Mr. Jiu’s is not your typical Chinese restaurant. Walking down the streets of San Francisco’s Chinatown, you can’t pass by the giant picture window with a view of the buzzing pastry kitchen without poking your head (and nose) inside. As I roll up, the sight of black squid ink dumplings being pinched and the restaurant’s famous char siu pork buns getting filled with bright-red seasoned pork belly beckon me in. Inside, pastry chef Melissa Chou is reimagining the very image of what a Chinese pastry can be. She tells me, “I constantly google ‘Chinese desserts,’ in the hopes that I will find something new, but there really isn’t much. That gives me a lot of freedom.” This place would be nothing without precisely that freedom, an experimental ethos that drives both Melissa and executive chef Brandon Jew (aka Mr. Jiu).
The two met in the kitchen at nearby Quince, where the chef often teased Brandon by saying he would one day open a “Chitalian” restaurant. Drawing from his Chinese heritage and experience cooking in Bolognese kitchens, he pretty much went ahead and did just that—and it really, really works. But neither Brandon nor Melissa grew up cooking their ancestral cuisine. Brandon tells me, “When you immerse yourself into a cuisine, you’re learning cultural traditions, why people have paired certain ingredients together for as long as they have. At some point, I just wanted to know those same things in my own culture. That curiosity propelled me to go to Shanghai.” Mr. Jiu’s is the result of a respect and fascination for traditional Chinese food but with a healthy distance. This relationship extends beyond the plate and into the dining room decor: The sleek, modern design interior is punctuated by the original lotus flower chandeliers that adorned the former Chinese banquet hall, rehabilitated and brought back to life. It’s a touch that seems to say it all.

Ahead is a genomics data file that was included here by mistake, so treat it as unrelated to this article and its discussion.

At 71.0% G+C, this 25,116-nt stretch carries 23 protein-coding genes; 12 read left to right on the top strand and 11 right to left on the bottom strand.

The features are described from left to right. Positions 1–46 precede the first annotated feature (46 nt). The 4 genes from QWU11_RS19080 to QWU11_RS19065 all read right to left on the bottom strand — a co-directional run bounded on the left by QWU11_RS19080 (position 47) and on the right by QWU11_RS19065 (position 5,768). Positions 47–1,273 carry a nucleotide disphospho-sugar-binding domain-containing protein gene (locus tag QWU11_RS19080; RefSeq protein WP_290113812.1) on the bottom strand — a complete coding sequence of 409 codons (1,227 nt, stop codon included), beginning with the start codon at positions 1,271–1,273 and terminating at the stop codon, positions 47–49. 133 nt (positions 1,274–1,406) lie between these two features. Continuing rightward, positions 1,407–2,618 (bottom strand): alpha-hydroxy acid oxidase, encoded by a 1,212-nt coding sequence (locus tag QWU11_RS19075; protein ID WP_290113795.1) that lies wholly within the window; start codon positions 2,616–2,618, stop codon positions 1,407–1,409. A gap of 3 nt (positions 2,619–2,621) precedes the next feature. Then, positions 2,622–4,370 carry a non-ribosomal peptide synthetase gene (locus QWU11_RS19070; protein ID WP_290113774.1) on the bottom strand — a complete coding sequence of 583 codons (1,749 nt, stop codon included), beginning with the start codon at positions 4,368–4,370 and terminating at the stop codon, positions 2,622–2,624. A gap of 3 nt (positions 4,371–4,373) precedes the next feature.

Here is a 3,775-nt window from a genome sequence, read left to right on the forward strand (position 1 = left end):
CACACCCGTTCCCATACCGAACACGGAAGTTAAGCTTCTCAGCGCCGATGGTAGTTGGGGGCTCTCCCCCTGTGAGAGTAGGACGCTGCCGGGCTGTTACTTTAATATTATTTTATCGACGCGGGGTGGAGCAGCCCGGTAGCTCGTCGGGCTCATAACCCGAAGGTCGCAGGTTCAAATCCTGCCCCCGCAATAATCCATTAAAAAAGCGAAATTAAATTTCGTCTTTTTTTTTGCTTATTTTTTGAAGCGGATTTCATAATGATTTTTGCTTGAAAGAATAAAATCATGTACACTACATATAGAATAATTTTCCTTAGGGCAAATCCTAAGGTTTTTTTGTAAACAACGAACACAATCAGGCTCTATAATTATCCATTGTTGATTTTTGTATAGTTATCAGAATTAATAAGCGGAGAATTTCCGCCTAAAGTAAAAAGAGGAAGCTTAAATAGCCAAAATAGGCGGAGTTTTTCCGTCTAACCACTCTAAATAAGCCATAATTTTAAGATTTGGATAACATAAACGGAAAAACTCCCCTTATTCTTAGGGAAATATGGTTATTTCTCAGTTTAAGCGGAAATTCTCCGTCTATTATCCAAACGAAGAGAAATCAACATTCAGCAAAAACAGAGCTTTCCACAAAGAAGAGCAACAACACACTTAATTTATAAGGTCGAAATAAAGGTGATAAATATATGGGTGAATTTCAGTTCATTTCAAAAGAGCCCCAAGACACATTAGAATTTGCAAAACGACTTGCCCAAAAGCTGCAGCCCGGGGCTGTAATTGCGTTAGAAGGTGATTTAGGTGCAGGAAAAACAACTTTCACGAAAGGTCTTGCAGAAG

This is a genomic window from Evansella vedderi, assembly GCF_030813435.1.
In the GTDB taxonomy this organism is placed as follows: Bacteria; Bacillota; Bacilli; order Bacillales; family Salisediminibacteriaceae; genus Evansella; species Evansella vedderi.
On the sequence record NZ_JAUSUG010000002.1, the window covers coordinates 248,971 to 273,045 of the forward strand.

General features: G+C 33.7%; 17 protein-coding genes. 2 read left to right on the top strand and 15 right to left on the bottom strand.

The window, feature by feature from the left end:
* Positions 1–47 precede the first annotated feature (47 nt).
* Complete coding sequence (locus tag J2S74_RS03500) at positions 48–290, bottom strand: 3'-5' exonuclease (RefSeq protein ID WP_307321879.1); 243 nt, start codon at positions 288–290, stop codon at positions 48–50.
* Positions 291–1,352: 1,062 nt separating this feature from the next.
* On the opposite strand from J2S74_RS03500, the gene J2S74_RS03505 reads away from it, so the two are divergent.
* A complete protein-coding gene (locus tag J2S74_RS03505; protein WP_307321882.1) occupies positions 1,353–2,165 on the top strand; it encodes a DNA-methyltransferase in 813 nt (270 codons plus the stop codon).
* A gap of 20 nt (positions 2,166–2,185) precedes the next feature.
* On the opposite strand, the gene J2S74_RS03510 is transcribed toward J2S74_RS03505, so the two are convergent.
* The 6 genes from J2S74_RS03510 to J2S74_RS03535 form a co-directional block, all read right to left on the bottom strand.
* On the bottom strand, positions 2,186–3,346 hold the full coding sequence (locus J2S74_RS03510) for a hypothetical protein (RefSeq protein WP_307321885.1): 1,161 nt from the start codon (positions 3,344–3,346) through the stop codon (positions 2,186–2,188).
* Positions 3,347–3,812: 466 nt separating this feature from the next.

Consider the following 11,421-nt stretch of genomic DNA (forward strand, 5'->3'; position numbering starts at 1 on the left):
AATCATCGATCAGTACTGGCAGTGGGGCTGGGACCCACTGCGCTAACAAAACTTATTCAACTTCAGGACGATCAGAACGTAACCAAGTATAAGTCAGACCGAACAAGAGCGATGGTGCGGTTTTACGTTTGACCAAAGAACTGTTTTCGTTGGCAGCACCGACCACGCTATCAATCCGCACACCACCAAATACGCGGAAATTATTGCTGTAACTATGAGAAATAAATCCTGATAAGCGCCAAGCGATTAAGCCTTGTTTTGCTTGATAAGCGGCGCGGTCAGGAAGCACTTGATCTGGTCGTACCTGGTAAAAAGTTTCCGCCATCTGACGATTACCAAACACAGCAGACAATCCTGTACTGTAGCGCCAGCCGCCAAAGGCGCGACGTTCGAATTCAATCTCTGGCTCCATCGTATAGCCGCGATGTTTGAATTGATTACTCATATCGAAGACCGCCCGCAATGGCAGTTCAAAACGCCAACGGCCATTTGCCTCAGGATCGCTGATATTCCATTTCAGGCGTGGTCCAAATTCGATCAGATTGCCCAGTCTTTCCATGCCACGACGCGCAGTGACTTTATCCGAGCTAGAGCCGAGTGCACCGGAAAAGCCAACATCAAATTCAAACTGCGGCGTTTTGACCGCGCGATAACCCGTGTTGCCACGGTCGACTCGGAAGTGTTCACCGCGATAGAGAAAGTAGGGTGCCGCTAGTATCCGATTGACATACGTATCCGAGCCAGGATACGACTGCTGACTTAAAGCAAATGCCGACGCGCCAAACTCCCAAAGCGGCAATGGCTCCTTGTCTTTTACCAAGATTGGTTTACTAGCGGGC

Back in the kitchen, we are here to learn how the famous Mr. Jiu’s char siu is made. There is no denying that this is the best version of the dish in town, it’s their top seller, “since forever,” says pastry sous-chef Kelly Teramoto. Char siu is a traditional Cantonese dish of red glazed barbecued pork, most commonly served in pork buns or with egg noodles. But why is it red? And how do they achieve that addictive flavor? Brandon sets a jar of his secret sauce on the counter, giving it all away in an instant: Red rice inoculated with koji and fermented tofu. It’s a product he picked up in Taiwan, but one he hopes to start to make in-house. This is where the sweet and salty flavor comes from, and most of the color, too, though sadly, the average char siu is augmented with red food dye. Not here though—Brandon adds beet to the mix, for a natural magenta hue.
With the char siu filling holding down the traditional end of the spectrum, Melissa would add a signature twist. She recalls a very special pork bun she ate in Hong Kong, one with a mysterious crunchy topping. It reminds her of the classic San Francisco “Dutch crunch,” a sweet crispy layer found on the city’s most coveted sandwich breads. A salad eater more than a sandwich eater, I had never heard of this technique for adding a layer of sweet and texture to crust, but a quick scan of the Internet reveals the reverence that this city has for this technique.
I watch as Melissa rolls rice flour paste wafer thin. She tucks some savory pork floss right into the Dutch crunch, adding flavor and additional color to the mix. She pops it in the freezer to set, slices it into squares, anointing the little buns with one square each.
In the heat of the oven, the topping melts and crystallizes. We slice one open, steam spills out of the doughy interior cavity, where that char siu is cooked to perfection.